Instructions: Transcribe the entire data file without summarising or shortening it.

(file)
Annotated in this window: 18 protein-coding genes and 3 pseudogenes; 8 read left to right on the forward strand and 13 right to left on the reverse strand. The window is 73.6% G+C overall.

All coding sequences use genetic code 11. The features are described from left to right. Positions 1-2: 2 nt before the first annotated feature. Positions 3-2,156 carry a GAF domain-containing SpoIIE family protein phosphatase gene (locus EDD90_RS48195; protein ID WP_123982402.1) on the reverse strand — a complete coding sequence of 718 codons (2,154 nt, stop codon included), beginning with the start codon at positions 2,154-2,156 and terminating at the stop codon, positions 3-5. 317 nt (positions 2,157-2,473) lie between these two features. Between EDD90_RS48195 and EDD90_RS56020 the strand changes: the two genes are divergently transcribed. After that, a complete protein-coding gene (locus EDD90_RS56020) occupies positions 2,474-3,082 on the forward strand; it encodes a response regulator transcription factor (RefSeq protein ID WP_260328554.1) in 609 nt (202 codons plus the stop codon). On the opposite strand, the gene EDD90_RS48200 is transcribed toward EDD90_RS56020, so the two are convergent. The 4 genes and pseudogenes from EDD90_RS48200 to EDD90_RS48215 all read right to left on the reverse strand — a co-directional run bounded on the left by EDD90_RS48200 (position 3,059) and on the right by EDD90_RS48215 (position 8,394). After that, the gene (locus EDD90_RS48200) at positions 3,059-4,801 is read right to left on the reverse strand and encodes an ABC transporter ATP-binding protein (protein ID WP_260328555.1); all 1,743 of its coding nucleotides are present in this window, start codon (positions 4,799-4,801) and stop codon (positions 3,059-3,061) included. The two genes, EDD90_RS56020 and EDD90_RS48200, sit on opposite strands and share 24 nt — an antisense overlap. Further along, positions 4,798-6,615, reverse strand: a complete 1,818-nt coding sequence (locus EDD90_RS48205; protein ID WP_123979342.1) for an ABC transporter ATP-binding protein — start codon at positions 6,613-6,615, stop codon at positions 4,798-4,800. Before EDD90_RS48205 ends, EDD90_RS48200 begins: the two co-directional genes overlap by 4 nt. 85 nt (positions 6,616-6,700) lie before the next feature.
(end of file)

Annotated in this window: 18 protein-coding genes and 3 pseudogenes; 8 read left to right on the forward strand and 13 right to left on the reverse strand. The window is 73.6% G+C overall.

All coding sequences use genetic code 11. The features are described from left to right. Positions 1-2: 2 nt before the first annotated feature. Positions 3-2,156 carry a GAF domain-containing SpoIIE family protein phosphatase gene (locus EDD90_RS48195; protein ID WP_123982402.1) on the reverse strand — a complete coding sequence of 718 codons (2,154 nt, stop codon included), beginning with the start codon at positions 2,154-2,156 and terminating at the stop codon, positions 3-5. 317 nt (positions 2,157-2,473) lie between these two features. Between EDD90_RS48195 and EDD90_RS56020 the strand changes: the two genes are divergently transcribed. After that, a complete protein-coding gene (locus EDD90_RS56020) occupies positions 2,474-3,082 on the forward strand; it encodes a response regulator transcription factor (RefSeq protein ID WP_260328554.1) in 609 nt (202 codons plus the stop codon). On the opposite strand, the gene EDD90_RS48200 is transcribed toward EDD90_RS56020, so the two are convergent. The 4 genes and pseudogenes from EDD90_RS48200 to EDD90_RS48215 all read right to left on the reverse strand — a co-directional run bounded on the left by EDD90_RS48200 (position 3,059) and on the right by EDD90_RS48215 (position 8,394). After that, the gene (locus EDD90_RS48200) at positions 3,059-4,801 is read right to left on the reverse strand and encodes an ABC transporter ATP-binding protein (protein ID WP_260328555.1); all 1,743 of its coding nucleotides are present in this window, start codon (positions 4,799-4,801) and stop codon (positions 3,059-3,061) included. The two genes, EDD90_RS56020 and EDD90_RS48200, sit on opposite strands and share 24 nt — an antisense overlap. Further along, positions 4,798-6,615, reverse strand: a complete 1,818-nt coding sequence (locus EDD90_RS48205; protein ID WP_123979342.1) for an ABC transporter ATP-binding protein — start codon at positions 6,613-6,615, stop codon at positions 4,798-4,800. Before EDD90_RS48205 ends, EDD90_RS48200 begins: the two co-directional genes overlap by 4 nt. 85 nt (positions 6,616-6,700) lie before the next feature.